The media game: Putting on the Cold War goggles

Ilaria Parogni is an MA student at the Graduate School of Arts and Science of New York University. She is completing a joint degree in Journalism & Russian and Slavic Studies


On Oct. 27 viral lab-turned-news site Buzzfeed published an article that got experts on Russia talking. The article in question took issue with the quality of the content published in recent months by Johnson’s Russia List, a listserv curated by David Johnson for the Institute for European, Russian and Eurasian Studies (IERES) at The George Washington University‘s Elliott School of International Affairs. In particular, writer Rosie Gray observed how “the list has increasingly included content from Russian state media and other sources sympathetic to the Russian version of events.” One could spend hours debating whether this is a good or a bad thing (and it’s pretty clear that Gray sees it as a negative trend). One question, however, seems more urgent: Was that story really worth writing?

As the tension between Russia and the West turns into a deeper rift in the wake of the Ukrainian crisis, many have been tempted to declare the beginning of a new Cold War. The English-language media – both Western and Russian – has taken the approach a step further. Whether we are flicking through the pages of newspapers or scrolling down a webpage, the tendency towards interpreting current events as a permanent confrontation between Russia and the West is evident: Journalists have put on their Cold War goggles and seem set on keeping them on. Gray’s article is only the latest example.

On Oct. 29, for example, American journalist Julia Ioffe proclaimed from the pages of The New Republic: “Russians Are Absolutely Gleeful Over the U.S. Space Rocket Explosion.” Ioffe relied on reports by Russian news outlets and one single tweet to draw an emphatic picture of Russia’s response to the explosion of an Antares cargo rocket after takeoff in eastern Virginia. The fact that the article appears to be driven by Ioffe’s negative feelings towards Russia is hard to miss: but does that really entitle her to draw conclusions about the entire Russian population based on what a few Russian media say? Ioffe plays by the rules of a zero-sum game: you are either for or against Russia; suspension of judgment and middle grounds are regarded with suspicion.

Western news organizations reporting from the Sochi 2014 Winter Olympics took the notion to the extreme when they turned the Games into an occasion to indulge in some good old-fashioned schadenfreude, as pointed out by the same Ioffe a few months ago. At the time, gleefully pointing the finger whenever Russia got it wrong became the favored modus operandi for international journalists visiting Russia. At the other end of the spectrum, RT, the Kremlin-funded English-language Russian TV network, is mounting its own counter-offensive. The strategy is simple: focus almost exclusively on those stories likely to highlight the hypocrisy of your enemy (i.e. Occupy Wall Street, Ferguson) and, if no evidence is available to support your claims, rely on conspiracy theories (i.e. MH17).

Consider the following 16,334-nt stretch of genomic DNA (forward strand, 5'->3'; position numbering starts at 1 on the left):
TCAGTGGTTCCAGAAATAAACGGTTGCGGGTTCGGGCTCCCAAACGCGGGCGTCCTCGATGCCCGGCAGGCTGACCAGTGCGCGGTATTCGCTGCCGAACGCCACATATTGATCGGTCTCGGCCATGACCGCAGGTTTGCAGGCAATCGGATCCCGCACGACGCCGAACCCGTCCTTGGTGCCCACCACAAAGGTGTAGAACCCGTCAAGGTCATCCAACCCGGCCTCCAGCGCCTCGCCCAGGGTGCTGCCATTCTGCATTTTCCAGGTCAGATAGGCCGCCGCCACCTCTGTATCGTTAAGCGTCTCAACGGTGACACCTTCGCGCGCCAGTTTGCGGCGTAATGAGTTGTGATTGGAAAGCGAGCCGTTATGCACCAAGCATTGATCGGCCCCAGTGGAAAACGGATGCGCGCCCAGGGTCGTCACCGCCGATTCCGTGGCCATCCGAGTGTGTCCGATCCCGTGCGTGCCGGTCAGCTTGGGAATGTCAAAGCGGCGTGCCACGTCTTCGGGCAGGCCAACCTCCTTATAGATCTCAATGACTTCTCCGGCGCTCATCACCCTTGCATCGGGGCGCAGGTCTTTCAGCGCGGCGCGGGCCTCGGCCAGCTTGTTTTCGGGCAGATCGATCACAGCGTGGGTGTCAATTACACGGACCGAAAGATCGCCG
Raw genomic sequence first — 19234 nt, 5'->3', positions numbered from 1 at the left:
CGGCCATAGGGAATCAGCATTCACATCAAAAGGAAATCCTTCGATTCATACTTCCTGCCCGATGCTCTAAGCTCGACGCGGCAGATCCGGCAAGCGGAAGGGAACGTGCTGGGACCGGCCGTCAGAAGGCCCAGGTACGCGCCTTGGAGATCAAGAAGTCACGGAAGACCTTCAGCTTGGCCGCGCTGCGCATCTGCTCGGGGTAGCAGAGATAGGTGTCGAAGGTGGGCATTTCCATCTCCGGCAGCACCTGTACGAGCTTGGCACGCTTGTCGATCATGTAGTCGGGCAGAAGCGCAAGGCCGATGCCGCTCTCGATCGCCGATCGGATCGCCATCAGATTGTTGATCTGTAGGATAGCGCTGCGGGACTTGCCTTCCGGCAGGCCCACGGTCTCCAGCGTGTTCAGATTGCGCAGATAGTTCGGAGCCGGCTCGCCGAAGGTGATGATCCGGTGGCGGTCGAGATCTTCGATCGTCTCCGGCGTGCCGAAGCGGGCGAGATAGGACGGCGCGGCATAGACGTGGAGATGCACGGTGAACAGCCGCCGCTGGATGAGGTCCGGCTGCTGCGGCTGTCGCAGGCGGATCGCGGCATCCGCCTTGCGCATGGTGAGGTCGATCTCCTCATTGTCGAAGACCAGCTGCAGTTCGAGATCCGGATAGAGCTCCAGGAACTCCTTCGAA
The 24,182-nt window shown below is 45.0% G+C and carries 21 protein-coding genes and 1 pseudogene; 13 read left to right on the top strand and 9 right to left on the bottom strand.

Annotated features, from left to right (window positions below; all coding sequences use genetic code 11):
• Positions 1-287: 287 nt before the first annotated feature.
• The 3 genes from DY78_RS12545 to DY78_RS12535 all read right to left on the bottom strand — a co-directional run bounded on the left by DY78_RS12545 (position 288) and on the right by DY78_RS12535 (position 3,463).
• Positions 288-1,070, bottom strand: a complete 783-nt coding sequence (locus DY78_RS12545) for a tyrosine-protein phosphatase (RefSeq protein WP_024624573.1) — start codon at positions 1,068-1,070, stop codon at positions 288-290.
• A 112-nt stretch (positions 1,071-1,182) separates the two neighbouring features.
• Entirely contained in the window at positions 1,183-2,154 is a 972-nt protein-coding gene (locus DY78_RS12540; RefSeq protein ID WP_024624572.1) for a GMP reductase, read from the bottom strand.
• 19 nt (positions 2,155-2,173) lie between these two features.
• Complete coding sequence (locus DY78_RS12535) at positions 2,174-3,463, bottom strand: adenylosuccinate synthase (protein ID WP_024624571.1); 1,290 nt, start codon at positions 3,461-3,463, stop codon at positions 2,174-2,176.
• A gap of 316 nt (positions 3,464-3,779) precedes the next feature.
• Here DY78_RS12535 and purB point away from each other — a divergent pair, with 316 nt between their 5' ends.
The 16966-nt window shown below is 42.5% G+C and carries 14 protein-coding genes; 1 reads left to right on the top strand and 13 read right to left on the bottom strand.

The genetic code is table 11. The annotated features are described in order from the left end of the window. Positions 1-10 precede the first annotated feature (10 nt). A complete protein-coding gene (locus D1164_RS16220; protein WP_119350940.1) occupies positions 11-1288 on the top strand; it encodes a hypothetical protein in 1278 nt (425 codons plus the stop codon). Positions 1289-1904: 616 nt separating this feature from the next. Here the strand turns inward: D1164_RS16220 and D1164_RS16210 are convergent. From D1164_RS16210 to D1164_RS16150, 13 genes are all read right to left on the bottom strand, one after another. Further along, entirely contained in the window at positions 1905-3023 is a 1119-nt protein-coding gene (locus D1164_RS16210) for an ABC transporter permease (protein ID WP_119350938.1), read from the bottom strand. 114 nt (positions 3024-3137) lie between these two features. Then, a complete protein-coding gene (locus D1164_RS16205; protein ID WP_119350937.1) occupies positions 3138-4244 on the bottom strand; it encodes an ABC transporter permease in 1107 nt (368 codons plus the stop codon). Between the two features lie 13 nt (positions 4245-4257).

The trend became particularly evident as the conflict in Ukraine worsened. State-controlled Russian media, TV channels in particular, developed their own surreal narrative of the events unfolding in the neighboring country. Notoriously, Russia’s TV network Channel One reported how Ukrainian soldiers in the city of Slavyansk nailed the child of an insurgent to a board. The story turned out to be fabricated. At the same time, Western media have often failed to convey a balanced picture of the situation. The reported irregularities in the referendum held in Crimea after the peninsula’s annexation by Russia often obscured the reality that the majority of the population could have potentially supported a return to Russia. When the Malaysian flight MH17 crashed on Ukrainian soil and pro-Russian insurgents were accused of accidentally shooting it down, British newspaper The Sun inaccurately identified “Putin’s missile” as the culprit.

Last August British newspaper The Guardian published an expert panel that posited the question: “Is western media coverage of the Ukraine crisis anti-Russian?” Nabi Abdullaev, editor-in-chief of The Moscow Times, an English-language daily newspaper based in Moscow, wrote: “By making Putin’s villainy a major narrative in the bigger Ukraine story, the media limits policy options for the western decision-makers, raising the political cost of mediation for them in the conflict.” The danger in looking at what goes on in the world through the Cold War goggles is leaving out of the picture important questions that should be raised, while asking the wrong ones.

As for Johnson’s Russia List, the listserv has been collecting and diffusing through its newsletters Russia-related news and analysis on Russia in English since 1996. Over the past few years it has developed into a resource showcasing a variety of views and opinions on Russia, both by Western and English-language Russian media. As news organizations become engulfed in their own Cold War game, the content published by the listserv is obviously going to be affected.

In this sense, Johnson’s Russia List simply reflects the binary confrontation between Russia and the West. Reviewing the content published by the listserv over the past few weeks, one can notice the variety of content published: articles by The New York Times and The Economist as well as RT and Interfax, reports from Ukraine by the Kyiv Post, news analysis from Russia Beyond the Headlines (a multimedia project partly financed by state-owned daily Rossiyskaya Gazeta) and commentaries by observers with opposing views on Russia, such as Paul Goble and Andrei Tsygankov. The issue is that Johnson is refusing to put on the Cold War goggles when the majority is – and this is exactly why the listserv is bound to become a casualty of the game.